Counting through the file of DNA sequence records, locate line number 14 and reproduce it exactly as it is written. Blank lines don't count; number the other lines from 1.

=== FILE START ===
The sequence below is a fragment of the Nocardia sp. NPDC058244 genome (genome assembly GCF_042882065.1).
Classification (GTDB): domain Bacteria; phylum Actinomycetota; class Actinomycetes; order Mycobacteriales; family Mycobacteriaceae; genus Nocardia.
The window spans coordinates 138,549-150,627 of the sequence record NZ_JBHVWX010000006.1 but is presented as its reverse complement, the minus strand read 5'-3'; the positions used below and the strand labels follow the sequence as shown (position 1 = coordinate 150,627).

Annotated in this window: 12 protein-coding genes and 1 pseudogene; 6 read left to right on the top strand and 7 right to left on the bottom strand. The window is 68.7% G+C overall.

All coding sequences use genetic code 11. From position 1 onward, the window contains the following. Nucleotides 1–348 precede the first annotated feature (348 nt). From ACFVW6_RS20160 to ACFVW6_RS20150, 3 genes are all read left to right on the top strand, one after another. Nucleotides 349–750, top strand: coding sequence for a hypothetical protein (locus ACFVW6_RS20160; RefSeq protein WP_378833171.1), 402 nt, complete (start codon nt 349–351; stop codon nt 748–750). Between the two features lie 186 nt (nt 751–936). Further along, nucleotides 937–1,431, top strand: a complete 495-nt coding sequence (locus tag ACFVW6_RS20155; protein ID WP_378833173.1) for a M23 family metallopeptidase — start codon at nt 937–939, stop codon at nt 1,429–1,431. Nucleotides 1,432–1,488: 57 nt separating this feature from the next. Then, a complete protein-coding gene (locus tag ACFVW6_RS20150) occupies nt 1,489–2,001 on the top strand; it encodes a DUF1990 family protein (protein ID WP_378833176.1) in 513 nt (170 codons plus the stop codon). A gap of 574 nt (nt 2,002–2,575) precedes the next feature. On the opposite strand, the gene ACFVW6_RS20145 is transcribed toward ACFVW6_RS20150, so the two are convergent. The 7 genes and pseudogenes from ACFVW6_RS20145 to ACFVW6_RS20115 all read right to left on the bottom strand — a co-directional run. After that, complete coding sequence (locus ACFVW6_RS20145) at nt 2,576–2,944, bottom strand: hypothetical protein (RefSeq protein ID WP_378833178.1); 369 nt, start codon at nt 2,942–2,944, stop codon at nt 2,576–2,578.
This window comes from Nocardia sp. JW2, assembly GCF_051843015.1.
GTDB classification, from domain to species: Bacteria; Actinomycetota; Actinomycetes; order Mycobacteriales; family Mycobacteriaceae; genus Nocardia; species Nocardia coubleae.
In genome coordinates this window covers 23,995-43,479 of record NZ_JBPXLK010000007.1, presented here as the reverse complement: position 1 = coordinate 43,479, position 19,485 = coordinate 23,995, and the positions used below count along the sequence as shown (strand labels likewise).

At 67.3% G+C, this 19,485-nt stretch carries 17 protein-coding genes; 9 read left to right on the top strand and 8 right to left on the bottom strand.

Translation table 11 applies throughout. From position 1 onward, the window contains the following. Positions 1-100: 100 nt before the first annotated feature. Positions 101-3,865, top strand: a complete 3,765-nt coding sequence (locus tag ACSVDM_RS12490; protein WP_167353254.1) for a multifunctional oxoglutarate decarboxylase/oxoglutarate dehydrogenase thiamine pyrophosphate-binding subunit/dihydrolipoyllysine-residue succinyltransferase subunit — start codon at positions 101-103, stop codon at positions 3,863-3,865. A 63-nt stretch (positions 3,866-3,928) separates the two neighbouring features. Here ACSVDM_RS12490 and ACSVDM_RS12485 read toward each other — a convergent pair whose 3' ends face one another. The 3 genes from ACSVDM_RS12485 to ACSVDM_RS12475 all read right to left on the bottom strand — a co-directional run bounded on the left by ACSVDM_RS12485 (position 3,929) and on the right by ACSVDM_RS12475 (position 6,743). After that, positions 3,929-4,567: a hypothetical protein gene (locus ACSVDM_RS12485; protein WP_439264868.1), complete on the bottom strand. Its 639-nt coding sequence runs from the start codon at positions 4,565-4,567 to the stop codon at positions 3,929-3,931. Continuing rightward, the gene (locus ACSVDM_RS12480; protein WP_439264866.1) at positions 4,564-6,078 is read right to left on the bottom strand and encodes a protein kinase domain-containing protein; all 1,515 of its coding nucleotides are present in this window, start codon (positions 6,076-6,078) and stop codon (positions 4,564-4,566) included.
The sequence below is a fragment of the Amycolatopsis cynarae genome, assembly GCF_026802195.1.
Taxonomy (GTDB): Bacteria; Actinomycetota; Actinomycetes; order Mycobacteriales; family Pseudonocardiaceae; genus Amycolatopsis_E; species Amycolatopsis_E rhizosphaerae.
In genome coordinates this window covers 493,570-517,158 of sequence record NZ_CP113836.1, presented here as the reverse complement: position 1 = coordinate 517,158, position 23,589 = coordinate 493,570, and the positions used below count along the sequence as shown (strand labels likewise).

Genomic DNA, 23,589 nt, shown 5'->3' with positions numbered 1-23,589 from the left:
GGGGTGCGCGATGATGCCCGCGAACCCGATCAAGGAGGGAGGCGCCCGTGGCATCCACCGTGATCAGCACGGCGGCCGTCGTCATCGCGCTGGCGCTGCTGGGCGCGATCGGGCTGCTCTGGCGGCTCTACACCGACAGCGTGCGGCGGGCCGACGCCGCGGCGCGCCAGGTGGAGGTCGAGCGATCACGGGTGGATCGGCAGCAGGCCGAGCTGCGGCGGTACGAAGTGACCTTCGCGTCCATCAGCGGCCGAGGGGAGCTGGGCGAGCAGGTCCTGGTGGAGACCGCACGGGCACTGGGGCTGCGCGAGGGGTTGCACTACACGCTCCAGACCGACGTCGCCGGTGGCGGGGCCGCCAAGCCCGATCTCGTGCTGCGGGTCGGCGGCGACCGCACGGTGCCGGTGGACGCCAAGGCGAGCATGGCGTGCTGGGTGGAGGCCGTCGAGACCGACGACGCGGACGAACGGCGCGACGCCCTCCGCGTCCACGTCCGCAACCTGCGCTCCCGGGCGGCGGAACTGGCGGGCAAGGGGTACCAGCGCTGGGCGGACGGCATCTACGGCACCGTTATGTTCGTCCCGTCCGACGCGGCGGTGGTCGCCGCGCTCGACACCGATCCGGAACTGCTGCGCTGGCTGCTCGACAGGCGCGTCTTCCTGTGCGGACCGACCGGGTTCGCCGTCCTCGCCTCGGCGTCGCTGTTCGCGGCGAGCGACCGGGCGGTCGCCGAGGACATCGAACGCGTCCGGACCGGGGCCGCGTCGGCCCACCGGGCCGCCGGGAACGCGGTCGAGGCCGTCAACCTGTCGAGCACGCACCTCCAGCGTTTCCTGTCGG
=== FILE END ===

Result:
Genomic DNA, 23,589 nt, shown 5'->3' with positions numbered 1-23,589 from the left: